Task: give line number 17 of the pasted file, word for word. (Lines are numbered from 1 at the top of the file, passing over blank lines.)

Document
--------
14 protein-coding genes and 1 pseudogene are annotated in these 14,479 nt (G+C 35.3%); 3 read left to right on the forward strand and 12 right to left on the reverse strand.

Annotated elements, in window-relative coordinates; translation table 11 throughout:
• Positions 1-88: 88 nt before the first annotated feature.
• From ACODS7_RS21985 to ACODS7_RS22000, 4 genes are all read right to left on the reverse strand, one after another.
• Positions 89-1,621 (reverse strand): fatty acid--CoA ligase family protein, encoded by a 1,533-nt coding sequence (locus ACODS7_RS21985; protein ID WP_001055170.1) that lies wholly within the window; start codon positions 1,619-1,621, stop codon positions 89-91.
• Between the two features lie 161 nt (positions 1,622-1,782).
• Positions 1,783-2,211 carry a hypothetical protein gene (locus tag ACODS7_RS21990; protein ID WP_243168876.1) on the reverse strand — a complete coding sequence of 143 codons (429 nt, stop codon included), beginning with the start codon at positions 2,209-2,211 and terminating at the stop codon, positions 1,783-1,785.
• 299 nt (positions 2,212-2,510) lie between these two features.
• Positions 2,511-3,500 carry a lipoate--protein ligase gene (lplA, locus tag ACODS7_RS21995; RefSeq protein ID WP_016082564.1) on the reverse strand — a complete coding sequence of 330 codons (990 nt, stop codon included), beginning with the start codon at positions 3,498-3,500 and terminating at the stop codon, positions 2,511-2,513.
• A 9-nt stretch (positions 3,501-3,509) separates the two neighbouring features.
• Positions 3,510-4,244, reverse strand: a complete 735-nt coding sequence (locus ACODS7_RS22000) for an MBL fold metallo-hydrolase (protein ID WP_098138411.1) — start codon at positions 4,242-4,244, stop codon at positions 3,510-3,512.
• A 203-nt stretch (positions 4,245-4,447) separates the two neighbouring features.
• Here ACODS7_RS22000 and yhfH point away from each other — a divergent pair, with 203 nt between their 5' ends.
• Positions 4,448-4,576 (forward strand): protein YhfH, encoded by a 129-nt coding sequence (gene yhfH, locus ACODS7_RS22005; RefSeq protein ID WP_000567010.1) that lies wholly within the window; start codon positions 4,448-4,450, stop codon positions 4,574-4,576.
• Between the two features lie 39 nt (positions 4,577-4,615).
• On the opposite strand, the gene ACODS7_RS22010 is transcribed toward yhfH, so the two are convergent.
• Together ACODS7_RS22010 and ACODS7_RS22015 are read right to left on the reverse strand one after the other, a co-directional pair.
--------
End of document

• Together ACODS7_RS22010 and ACODS7_RS22015 are read right to left on the reverse strand one after the other, a co-directional pair.